3

In an attempt to be as byte pinching as possible(personal goal), I have a question some time on Google has not been able to answer. I did look at some Java documentation to try and resolve the issue but still have not figured it out, so I figured I would ask.

List<List<Sobject>>. Can it be completely written in array notation? At current I am using it in my code as follows and it has been working well for me: List<Sobject[]>. I am returning SOSL query results into this.

When I try something like Sobject[][] sobjArray = null; all I get is errors when trying to save.

I would appreciate some help figuring this out if it's possible. Or if it isn't I would love to get an explanation why it won't ever work.

Thanks!

  • As far as byte pinching, one easy fix is to replace all indentation spacing (the default in the Developer Console and most IDEs) with literal tabs. That can easily shave 20% or more off your total byte count. – sfdcfox Mar 26 at 0:22
  • @sfdcfox I actually did this, but out of habit because I like tabs. I didn't realize it saved bytes though. Thanks for letting me know that it does! – Genko Mar 26 at 3:54
3

Declaring an array using Type [][] declares it as two-dimensional array and that Salesforce does not allow to declare it that way but only one-dimensional arrays.

References to support this can be found on this documentation (emphasis mine):

Arrays are defined by following the basic type name with the [] characters. These characters must be the terminal portion of the type — arrays of arrays are not allowed

And here on this documentation (emphasis mine):

you can declare a one-dimensional list of primitives or objects by following the data type name with the [] characters

  • I appreciate the links out to documentation, and the explanations. Thank you for answering that. I'll read through those to see if there is any other questions I can get answers to as well. – Genko Mar 26 at 3:56
7

The why is lost to time, I doubt there was a conscience decision. [] is a bit of an oddity in Apex. Apex doesn't have a notion of array so [] is only syntax sugar for list.get(i). When I rewrote the compiler I rewrote the grammar as well, keeping the good as well as the weird. I did make some improvements but looks like this one to be more consistent with Java-like was missed.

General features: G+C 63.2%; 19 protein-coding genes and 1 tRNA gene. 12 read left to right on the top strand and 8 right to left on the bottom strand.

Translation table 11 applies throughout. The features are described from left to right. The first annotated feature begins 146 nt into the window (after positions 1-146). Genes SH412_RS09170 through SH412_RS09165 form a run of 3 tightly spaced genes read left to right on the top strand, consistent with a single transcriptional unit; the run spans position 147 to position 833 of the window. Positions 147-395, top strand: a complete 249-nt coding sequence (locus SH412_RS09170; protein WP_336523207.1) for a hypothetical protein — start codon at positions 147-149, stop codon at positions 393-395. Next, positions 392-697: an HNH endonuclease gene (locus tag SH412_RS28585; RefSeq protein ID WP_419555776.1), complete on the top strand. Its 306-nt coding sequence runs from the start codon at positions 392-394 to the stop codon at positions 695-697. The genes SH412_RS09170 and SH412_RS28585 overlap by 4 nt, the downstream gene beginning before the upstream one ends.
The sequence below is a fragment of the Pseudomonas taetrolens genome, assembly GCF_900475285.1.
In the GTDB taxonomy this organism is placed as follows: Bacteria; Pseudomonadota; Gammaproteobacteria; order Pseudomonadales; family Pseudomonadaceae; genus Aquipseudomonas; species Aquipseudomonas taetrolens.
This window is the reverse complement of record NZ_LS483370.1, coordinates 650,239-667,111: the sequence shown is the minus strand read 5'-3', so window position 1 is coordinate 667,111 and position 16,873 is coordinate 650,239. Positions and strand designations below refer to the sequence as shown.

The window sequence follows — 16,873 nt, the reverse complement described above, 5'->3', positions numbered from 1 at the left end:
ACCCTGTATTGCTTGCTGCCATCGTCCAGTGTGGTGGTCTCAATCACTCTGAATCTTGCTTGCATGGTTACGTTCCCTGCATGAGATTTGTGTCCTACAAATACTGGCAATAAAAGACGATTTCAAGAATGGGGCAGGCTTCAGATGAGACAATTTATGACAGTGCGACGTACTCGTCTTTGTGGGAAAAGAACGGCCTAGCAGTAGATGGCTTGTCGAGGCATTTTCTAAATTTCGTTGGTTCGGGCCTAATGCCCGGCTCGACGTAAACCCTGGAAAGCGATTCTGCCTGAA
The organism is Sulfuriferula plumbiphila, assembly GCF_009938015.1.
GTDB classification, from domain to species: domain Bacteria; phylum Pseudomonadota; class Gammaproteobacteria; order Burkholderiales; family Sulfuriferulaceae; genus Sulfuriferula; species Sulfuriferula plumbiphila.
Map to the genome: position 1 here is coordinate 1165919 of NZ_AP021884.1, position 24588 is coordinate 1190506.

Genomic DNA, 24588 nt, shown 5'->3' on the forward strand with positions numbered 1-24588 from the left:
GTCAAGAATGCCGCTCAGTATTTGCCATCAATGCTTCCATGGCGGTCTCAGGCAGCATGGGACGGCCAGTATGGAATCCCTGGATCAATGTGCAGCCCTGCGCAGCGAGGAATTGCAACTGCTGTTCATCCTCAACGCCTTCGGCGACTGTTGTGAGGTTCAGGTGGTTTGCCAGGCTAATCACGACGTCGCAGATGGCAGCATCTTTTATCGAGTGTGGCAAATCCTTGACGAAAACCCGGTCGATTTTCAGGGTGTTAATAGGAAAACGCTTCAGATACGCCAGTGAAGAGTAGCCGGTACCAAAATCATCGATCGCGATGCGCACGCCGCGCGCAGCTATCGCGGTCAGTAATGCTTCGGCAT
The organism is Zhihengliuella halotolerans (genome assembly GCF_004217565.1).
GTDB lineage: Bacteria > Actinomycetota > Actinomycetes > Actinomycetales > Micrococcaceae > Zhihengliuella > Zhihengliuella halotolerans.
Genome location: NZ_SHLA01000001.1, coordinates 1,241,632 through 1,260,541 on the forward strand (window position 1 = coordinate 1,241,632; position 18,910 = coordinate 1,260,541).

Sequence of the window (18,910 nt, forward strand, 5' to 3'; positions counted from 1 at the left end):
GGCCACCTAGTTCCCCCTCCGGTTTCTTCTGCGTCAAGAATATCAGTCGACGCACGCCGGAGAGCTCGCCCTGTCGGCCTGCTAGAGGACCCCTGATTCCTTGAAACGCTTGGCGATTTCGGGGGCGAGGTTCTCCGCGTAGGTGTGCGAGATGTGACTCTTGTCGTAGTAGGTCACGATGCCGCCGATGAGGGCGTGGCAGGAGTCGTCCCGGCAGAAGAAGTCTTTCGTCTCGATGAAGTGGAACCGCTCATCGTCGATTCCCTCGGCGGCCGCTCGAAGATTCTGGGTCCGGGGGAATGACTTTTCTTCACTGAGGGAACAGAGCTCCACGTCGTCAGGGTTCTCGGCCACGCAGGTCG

Digging into the grammar, I can see that the expression rule uses * hence why you can someListOfList[0][0].

However the rule for types is type ([])?. At cursory glance changing this to type ([])*, should be efficient enough to enable SObject[][] sobject;. I haven't tried to see if ANTLR would have any problem.

There's a bit more for consistent expectation. Apex has special list creator rules which would need to be adjusted as well to support arbitrary depth lists there.

I hope that sheds some light on the history and implementation details.

  • 3
    Nice, my theory was basically on track. FWIW, I don't think we care too much about enhanced multidimensional list constructors (which Apex supports within reason already), just the ability to define a type with multiple dimensions would be incredibly handy (List<List<SObject>> s=[FIND...] probably being the most common use case we'd like to fix). That said, this is incredibly cool info to know. Thanks for your contribution! – sfdcfox Mar 28 at 14:28
  • 1
    I agree with what @sfdcfox stated about just wanting to ability to define type with multiple dimensions. Thanks for taking the time to write this out. It was very informative, and really neat to learn. – Genko Mar 29 at 17:08
1

I don't have have a reason "why" it's not allowed, but you're only allowed to use one level of square brackets at a time. This is most likely a limitation of the compiler, and probably related to the same reason why we're not allowed generics; the lexer simply can't handle those combinations. For example, Map<String, Account[]> is legal, and so is Map<String[], String[]>, while List<String[][]> and List<String[]>[] are not. Unfortunately, this is as efficient as you can be in the Apex language. As far as I'm aware, there is no documentation explicitly stating this limitation.

  • This is helpful. I suspect it probably is a limitation of the compiler or something similar. Of course on there documentation they teach people to type using List<Sobject> type notation. Perhaps they didn't expect developers to try to save so many bytes, and just didn't think through implementing that far? Or decided it wasn't necessary? I appreciate the information. It's helpful, and I only knew part of what you mentioned. – Genko Mar 26 at 3:58
  • 1
    @Genko Yeah, I don't know the why. I suppose, though, I could shoot out a tweet and see if anyone knows. It'd be interesting to learn about, at least. – sfdcfox Mar 26 at 13:17
  • I too would be interested. I say go for it~ – Genko Mar 26 at 17:13

Your Answer

By clicking “Post Your Answer”, you agree to our terms of service, privacy policy and cookie policy

Not the answer you're looking for? Browse other questions tagged or ask your own question.